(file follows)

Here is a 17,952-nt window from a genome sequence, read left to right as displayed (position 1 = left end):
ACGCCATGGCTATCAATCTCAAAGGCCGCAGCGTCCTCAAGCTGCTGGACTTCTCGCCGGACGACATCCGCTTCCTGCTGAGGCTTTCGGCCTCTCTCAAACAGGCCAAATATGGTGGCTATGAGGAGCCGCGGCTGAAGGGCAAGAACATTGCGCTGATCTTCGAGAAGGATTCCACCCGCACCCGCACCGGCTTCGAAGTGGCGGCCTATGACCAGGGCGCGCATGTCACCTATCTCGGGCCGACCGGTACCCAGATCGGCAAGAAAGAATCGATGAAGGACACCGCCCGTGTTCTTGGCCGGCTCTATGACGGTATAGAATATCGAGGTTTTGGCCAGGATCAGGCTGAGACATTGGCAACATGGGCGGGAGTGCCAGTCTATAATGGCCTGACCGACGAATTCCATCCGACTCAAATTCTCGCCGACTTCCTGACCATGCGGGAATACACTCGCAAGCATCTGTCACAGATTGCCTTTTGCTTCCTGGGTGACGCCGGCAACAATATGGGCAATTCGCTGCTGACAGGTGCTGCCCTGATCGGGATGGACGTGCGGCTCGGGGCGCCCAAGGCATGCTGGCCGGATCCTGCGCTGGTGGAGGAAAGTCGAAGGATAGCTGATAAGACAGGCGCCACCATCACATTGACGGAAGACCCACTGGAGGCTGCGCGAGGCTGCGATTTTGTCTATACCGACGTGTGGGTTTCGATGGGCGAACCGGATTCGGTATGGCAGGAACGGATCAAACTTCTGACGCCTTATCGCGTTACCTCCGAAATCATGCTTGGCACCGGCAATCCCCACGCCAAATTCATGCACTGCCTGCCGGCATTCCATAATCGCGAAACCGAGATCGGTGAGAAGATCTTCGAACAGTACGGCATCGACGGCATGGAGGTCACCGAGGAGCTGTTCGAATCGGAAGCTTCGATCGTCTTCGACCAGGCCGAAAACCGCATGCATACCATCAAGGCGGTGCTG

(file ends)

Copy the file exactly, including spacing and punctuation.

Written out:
Here is a 17,952-nt window from a genome sequence, read left to right as displayed (position 1 = left end):
ACGCCATGGCTATCAATCTCAAAGGCCGCAGCGTCCTCAAGCTGCTGGACTTCTCGCCGGACGACATCCGCTTCCTGCTGAGGCTTTCGGCCTCTCTCAAACAGGCCAAATATGGTGGCTATGAGGAGCCGCGGCTGAAGGGCAAGAACATTGCGCTGATCTTCGAGAAGGATTCCACCCGCACCCGCACCGGCTTCGAAGTGGCGGCCTATGACCAGGGCGCGCATGTCACCTATCTCGGGCCGACCGGTACCCAGATCGGCAAGAAAGAATCGATGAAGGACACCGCCCGTGTTCTTGGCCGGCTCTATGACGGTATAGAATATCGAGGTTTTGGCCAGGATCAGGCTGAGACATTGGCAACATGGGCGGGAGTGCCAGTCTATAATGGCCTGACCGACGAATTCCATCCGACTCAAATTCTCGCCGACTTCCTGACCATGCGGGAATACACTCGCAAGCATCTGTCACAGATTGCCTTTTGCTTCCTGGGTGACGCCGGCAACAATATGGGCAATTCGCTGCTGACAGGTGCTGCCCTGATCGGGATGGACGTGCGGCTCGGGGCGCCCAAGGCATGCTGGCCGGATCCTGCGCTGGTGGAGGAAAGTCGAAGGATAGCTGATAAGACAGGCGCCACCATCACATTGACGGAAGACCCACTGGAGGCTGCGCGAGGCTGCGATTTTGTCTATACCGACGTGTGGGTTTCGATGGGCGAACCGGATTCGGTATGGCAGGAACGGATCAAACTTCTGACGCCTTATCGCGTTACCTCCGAAATCATGCTTGGCACCGGCAATCCCCACGCCAAATTCATGCACTGCCTGCCGGCATTCCATAATCGCGAAACCGAGATCGGTGAGAAGATCTTCGAACAGTACGGCATCGACGGCATGGAGGTCACCGAGGAGCTGTTCGAATCGGAAGCTTCGATCGTCTTCGACCAGGCCGAAAACCGCATGCATACCATCAAGGCGGTGCTG